Mark Hodson, Editor of 101 Short Breaks gave us his treasure, the Museum of the Occupation of Latvia, in Riga:
“Riga is one of Eastern Europe’s most intriguing and vibrant cities, a cosmopolitan capital of wide boulevards, opera houses, coffee shops and late-night bars. At the heart of the medieval old town, encircled by winding cobbled streets, is a picturesque square, and bang in the middle of that square is a staggeringly ugly black windowless building.
“This is the Museum of the Occupation of Latvia, an uninviting edifice that opened in 1993 to catalogue the cruelty heaped on the Latvian people over a 50-year period of the 20th Century, first by the Soviet Union then by the Nazis and then again by the Soviets until independence in 1991.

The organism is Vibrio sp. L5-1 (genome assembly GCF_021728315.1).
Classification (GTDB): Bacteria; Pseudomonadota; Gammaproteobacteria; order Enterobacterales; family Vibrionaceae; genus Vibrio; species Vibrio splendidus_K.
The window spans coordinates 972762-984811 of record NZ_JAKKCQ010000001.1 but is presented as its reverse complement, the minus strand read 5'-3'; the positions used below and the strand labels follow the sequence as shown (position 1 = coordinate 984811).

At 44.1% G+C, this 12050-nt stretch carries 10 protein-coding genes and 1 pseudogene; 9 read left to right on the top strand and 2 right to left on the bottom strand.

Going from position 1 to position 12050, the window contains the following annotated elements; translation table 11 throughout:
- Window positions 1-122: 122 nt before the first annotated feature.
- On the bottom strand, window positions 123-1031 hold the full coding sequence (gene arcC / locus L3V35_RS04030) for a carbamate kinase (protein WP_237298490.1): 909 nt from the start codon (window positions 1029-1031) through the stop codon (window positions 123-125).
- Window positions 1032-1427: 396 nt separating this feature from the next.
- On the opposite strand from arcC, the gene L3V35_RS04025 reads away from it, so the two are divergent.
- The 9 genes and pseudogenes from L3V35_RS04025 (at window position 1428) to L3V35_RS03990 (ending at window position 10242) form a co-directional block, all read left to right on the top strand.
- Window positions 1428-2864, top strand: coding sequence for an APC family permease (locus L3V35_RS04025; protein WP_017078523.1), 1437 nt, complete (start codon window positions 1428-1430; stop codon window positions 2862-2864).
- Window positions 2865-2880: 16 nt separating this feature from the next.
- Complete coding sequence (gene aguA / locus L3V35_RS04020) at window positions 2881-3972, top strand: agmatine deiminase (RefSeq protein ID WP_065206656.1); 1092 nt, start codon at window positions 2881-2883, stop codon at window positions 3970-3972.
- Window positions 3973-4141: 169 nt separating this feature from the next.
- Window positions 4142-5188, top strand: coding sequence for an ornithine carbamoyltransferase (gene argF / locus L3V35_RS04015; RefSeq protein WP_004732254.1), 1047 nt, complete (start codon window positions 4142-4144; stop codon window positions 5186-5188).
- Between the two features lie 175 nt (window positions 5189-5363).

“It may not sound too promising but the museum is fascinating, chilling and deeply affecting. There is a reconstruction of a hut in a Siberian gulag, and drawings by children of frightening train journeys in crowded cattle trucks. Most moving of all are the exhibits that demonstrate the indomitable human spirit, the chess sets and violins secretly constructed by prisoners over many years using the most meagre of materials such as chicken bones and packing cases.
“The museum is free, though visitors are asked to make a donation. More details: